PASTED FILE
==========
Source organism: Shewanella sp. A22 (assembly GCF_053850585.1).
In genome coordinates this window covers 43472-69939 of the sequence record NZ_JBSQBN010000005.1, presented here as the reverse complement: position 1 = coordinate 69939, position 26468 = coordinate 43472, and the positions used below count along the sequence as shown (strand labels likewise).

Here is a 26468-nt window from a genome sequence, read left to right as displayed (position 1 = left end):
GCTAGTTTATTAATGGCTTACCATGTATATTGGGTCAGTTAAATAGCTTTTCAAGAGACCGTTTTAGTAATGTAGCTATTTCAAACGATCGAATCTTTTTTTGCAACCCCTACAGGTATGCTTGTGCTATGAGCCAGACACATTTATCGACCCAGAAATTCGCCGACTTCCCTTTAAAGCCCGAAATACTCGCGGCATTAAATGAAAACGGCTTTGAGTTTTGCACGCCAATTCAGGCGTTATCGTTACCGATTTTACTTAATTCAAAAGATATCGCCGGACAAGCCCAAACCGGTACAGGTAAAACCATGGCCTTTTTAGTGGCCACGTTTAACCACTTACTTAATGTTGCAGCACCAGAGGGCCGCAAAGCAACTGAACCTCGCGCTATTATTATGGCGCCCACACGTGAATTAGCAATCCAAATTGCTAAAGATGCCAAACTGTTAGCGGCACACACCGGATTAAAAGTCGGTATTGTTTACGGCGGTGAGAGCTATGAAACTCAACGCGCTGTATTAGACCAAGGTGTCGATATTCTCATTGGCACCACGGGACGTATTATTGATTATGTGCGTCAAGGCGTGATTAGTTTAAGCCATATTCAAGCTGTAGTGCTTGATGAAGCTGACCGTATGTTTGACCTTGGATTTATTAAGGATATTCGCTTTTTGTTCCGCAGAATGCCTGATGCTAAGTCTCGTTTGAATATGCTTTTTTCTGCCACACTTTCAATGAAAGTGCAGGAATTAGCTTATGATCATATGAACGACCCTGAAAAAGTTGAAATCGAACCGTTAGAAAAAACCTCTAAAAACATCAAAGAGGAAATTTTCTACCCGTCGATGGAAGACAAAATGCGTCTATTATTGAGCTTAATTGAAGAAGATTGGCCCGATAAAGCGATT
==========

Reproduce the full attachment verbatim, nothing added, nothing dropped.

Source organism: Shewanella sp. A22 (assembly GCF_053850585.1).
In genome coordinates this window covers 43472-69939 of the sequence record NZ_JBSQBN010000005.1, presented here as the reverse complement: position 1 = coordinate 69939, position 26468 = coordinate 43472, and the positions used below count along the sequence as shown (strand labels likewise).

Here is a 26468-nt window from a genome sequence, read left to right as displayed (position 1 = left end):
GCTAGTTTATTAATGGCTTACCATGTATATTGGGTCAGTTAAATAGCTTTTCAAGAGACCGTTTTAGTAATGTAGCTATTTCAAACGATCGAATCTTTTTTTGCAACCCCTACAGGTATGCTTGTGCTATGAGCCAGACACATTTATCGACCCAGAAATTCGCCGACTTCCCTTTAAAGCCCGAAATACTCGCGGCATTAAATGAAAACGGCTTTGAGTTTTGCACGCCAATTCAGGCGTTATCGTTACCGATTTTACTTAATTCAAAAGATATCGCCGGACAAGCCCAAACCGGTACAGGTAAAACCATGGCCTTTTTAGTGGCCACGTTTAACCACTTACTTAATGTTGCAGCACCAGAGGGCCGCAAAGCAACTGAACCTCGCGCTATTATTATGGCGCCCACACGTGAATTAGCAATCCAAATTGCTAAAGATGCCAAACTGTTAGCGGCACACACCGGATTAAAAGTCGGTATTGTTTACGGCGGTGAGAGCTATGAAACTCAACGCGCTGTATTAGACCAAGGTGTCGATATTCTCATTGGCACCACGGGACGTATTATTGATTATGTGCGTCAAGGCGTGATTAGTTTAAGCCATATTCAAGCTGTAGTGCTTGATGAAGCTGACCGTATGTTTGACCTTGGATTTATTAAGGATATTCGCTTTTTGTTCCGCAGAATGCCTGATGCTAAGTCTCGTTTGAATATGCTTTTTTCTGCCACACTTTCAATGAAAGTGCAGGAATTAGCTTATGATCATATGAACGACCCTGAAAAAGTTGAAATCGAACCGTTAGAAAAAACCTCTAAAAACATCAAAGAGGAAATTTTCTACCCGTCGATGGAAGACAAAATGCGTCTATTATTGAGCTTAATTGAAGAAGATTGGCCCGATAAAGCGATT